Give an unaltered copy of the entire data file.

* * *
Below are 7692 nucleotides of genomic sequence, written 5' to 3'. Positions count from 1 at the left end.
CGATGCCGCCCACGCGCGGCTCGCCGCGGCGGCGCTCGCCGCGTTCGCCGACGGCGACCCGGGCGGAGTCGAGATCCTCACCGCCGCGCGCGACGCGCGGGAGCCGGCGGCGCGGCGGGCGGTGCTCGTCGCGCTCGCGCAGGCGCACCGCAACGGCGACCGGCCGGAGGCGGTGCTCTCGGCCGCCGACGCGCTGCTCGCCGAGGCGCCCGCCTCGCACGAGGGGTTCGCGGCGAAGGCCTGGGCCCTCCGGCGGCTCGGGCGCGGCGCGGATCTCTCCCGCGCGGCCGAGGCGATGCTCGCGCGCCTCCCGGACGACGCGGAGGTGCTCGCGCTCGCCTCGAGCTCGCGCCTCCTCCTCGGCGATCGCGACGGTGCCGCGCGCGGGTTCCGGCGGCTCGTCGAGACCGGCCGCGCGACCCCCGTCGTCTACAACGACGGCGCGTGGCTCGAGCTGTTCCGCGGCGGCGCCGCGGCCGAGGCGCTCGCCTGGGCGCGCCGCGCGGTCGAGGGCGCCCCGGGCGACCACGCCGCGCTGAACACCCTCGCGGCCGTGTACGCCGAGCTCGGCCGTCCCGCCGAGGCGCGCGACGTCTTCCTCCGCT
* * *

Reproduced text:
Below are 7692 nucleotides of genomic sequence, written 5' to 3'. Positions count from 1 at the left end.
CGATGCCGCCCACGCGCGGCTCGCCGCGGCGGCGCTCGCCGCGTTCGCCGACGGCGACCCGGGCGGAGTCGAGATCCTCACCGCCGCGCGCGACGCGCGGGAGCCGGCGGCGCGGCGGGCGGTGCTCGTCGCGCTCGCGCAGGCGCACCGCAACGGCGACCGGCCGGAGGCGGTGCTCTCGGCCGCCGACGCGCTGCTCGCCGAGGCGCCCGCCTCGCACGAGGGGTTCGCGGCGAAGGCCTGGGCCCTCCGGCGGCTCGGGCGCGGCGCGGATCTCTCCCGCGCGGCCGAGGCGATGCTCGCGCGCCTCCCGGACGACGCGGAGGTGCTCGCGCTCGCCTCGAGCTCGCGCCTCCTCCTCGGCGATCGCGACGGTGCCGCGCGCGGGTTCCGGCGGCTCGTCGAGACCGGCCGCGCGACCCCCGTCGTCTACAACGACGGCGCGTGGCTCGAGCTGTTCCGCGGCGGCGCCGCGGCCGAGGCGCTCGCCTGGGCGCGCCGCGCGGTCGAGGGCGCCCCGGGCGACCACGCCGCGCTGAACACCCTCGCGGCCGTGTACGCCGAGCTCGGCCGTCCCGCCGAGGCGCGCGACGTCTTCCTCCGCT